• Searching by author name is challenging.  Even if the author is consistent with exactly how his name is listed on each document, a database's policy may change the author's name (ex., using initials instead of spelling out the full first and middle names.) Use the database's HELP file for author searching to learn the specific policies of the database.  Make sure that you have sufficiently covered all possible variants of the authors name in each database you use.   For common names, adding in the author's organization/institution to the search generally helps, however, there may be situations when two or more people with the same name are employed by the same organization; in some cases, manually going through a results list to eliminate unwanted documents may be necessary.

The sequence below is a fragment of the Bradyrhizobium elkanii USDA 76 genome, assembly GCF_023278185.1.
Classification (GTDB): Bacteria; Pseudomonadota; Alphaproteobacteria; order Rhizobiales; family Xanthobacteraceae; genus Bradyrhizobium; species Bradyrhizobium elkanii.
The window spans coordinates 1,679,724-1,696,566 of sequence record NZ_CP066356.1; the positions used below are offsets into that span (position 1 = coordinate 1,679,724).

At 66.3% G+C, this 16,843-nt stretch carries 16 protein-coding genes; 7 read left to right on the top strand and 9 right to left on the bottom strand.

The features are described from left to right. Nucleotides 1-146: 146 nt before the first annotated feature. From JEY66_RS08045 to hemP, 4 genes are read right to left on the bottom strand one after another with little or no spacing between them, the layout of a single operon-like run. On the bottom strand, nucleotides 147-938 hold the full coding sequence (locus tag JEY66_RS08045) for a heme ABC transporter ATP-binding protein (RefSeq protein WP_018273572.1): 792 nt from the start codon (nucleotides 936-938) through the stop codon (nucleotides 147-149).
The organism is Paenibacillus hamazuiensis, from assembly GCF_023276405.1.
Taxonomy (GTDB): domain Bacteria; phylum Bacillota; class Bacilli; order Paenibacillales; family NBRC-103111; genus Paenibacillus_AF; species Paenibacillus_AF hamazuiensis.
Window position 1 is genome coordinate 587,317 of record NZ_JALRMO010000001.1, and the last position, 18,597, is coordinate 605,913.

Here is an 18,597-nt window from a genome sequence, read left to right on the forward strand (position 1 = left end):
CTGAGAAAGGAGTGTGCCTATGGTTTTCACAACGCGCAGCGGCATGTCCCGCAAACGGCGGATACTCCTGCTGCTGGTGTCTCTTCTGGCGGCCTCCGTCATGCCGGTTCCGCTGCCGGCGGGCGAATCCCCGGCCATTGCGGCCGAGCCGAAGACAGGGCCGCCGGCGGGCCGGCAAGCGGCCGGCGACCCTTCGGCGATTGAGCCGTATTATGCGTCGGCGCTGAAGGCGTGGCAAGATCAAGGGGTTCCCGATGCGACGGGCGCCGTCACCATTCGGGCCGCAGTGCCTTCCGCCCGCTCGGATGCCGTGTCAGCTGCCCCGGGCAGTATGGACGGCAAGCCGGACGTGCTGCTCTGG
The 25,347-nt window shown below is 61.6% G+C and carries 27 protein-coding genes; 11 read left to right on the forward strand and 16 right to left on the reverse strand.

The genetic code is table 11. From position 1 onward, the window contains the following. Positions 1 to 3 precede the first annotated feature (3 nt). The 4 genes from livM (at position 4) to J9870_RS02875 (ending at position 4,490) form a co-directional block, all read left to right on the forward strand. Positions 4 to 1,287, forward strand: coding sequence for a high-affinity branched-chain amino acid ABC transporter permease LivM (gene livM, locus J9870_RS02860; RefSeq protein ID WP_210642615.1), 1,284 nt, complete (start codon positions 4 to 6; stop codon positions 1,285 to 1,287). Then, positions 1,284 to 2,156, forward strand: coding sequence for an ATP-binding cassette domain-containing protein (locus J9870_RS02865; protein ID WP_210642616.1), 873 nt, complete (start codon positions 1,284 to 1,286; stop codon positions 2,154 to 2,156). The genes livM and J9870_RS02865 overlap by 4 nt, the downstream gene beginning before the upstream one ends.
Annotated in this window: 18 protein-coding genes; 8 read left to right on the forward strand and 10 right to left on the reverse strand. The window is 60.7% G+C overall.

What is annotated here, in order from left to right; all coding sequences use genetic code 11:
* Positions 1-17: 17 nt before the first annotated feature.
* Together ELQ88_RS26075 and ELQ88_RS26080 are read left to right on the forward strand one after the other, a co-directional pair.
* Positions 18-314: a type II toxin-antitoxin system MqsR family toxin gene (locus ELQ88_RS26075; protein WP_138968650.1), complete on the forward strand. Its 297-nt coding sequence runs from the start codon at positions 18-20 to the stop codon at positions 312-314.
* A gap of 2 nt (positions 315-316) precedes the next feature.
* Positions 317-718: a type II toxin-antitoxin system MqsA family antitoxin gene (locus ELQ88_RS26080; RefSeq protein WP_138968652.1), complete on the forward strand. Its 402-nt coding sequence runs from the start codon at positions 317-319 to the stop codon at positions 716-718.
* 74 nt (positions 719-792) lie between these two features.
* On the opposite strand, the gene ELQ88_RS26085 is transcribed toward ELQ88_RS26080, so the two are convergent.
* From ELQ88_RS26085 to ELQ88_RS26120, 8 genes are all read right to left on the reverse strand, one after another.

Best Uses: 

  • Determining who's working with whom.


Data contained in Experts.ASU is derived from Elsevier's Scopus database.  As the name implies, only data for ASU faculty is available; for authors not in Experts.ASU, use the Scopus database to obtain collaboration information.   

  1. Go to Experts.ASU
  2. In the center of the screen change the search field from "Everything" to "Profiles" and in the search box put the ASU faculty member's name. 

  3. On the results page, you should see only the entry for that person.  Click on the person's name in the entry's box. 

  4. On the person's profile screen, click on "Network" within the gray navigation bar.